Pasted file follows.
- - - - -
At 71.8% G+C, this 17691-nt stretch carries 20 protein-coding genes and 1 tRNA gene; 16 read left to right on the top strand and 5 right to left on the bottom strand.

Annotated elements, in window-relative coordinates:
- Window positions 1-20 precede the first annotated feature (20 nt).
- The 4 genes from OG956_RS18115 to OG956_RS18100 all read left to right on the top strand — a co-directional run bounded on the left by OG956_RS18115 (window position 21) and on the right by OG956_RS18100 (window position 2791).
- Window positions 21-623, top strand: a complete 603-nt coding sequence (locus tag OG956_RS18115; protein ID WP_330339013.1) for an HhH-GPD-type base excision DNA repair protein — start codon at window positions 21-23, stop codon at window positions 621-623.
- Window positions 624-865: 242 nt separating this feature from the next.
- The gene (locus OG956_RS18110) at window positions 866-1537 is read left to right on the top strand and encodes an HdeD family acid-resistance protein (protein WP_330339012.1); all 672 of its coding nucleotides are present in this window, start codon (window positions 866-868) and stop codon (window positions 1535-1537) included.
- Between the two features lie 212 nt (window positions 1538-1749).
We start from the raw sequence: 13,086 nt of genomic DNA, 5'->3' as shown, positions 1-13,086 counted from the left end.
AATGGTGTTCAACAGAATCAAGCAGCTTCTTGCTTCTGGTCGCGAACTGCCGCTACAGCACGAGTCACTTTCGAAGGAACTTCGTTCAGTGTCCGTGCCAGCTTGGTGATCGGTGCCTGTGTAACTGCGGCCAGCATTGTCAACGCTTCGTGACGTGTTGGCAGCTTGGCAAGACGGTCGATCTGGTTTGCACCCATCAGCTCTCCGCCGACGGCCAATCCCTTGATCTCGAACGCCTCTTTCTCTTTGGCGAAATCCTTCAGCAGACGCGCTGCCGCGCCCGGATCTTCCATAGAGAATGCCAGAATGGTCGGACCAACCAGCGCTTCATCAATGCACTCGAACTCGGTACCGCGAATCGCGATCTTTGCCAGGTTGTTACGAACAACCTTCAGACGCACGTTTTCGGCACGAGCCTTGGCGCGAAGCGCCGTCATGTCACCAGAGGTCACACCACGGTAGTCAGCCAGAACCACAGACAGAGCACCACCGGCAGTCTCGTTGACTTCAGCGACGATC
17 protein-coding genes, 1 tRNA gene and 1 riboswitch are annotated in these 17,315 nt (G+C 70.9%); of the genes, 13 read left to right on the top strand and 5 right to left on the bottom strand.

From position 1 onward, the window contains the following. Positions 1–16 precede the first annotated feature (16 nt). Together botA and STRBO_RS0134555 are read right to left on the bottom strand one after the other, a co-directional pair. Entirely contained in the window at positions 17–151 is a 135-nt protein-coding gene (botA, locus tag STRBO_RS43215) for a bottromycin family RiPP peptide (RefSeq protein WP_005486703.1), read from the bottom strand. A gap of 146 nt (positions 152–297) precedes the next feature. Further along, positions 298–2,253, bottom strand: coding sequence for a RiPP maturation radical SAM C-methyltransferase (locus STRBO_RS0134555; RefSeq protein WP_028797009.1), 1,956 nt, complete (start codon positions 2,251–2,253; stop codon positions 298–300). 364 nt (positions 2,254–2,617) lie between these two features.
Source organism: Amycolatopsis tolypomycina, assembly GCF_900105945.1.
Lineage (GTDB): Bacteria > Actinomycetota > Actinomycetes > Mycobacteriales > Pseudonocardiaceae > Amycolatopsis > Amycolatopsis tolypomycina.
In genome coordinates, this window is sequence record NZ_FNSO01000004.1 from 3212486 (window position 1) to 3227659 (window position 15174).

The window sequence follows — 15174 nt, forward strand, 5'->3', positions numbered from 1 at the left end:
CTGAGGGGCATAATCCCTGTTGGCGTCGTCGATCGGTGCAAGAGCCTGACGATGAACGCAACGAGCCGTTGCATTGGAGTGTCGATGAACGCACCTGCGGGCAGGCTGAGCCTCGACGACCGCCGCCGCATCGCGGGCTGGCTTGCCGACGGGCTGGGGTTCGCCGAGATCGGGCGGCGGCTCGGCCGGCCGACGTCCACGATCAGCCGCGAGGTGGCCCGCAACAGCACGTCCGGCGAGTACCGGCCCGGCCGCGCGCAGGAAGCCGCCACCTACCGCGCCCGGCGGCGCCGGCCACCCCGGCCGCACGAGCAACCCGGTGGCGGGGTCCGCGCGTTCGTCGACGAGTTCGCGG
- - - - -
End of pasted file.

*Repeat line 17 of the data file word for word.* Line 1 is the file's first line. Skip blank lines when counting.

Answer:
CTGAGGGGCATAATCCCTGTTGGCGTCGTCGATCGGTGCAAGAGCCTGACGATGAACGCAACGAGCCGTTGCATTGGAGTGTCGATGAACGCACCTGCGGGCAGGCTGAGCCTCGACGACCGCCGCCGCATCGCGGGCTGGCTTGCCGACGGGCTGGGGTTCGCCGAGATCGGGCGGCGGCTCGGCCGGCCGACGTCCACGATCAGCCGCGAGGTGGCCCGCAACAGCACGTCCGGCGAGTACCGGCCCGGCCGCGCGCAGGAAGCCGCCACCTACCGCGCCCGGCGGCGCCGGCCACCCCGGCCGCACGAGCAACCCGGTGGCGGGGTCCGCGCGTTCGTCGACGAGTTCGCGG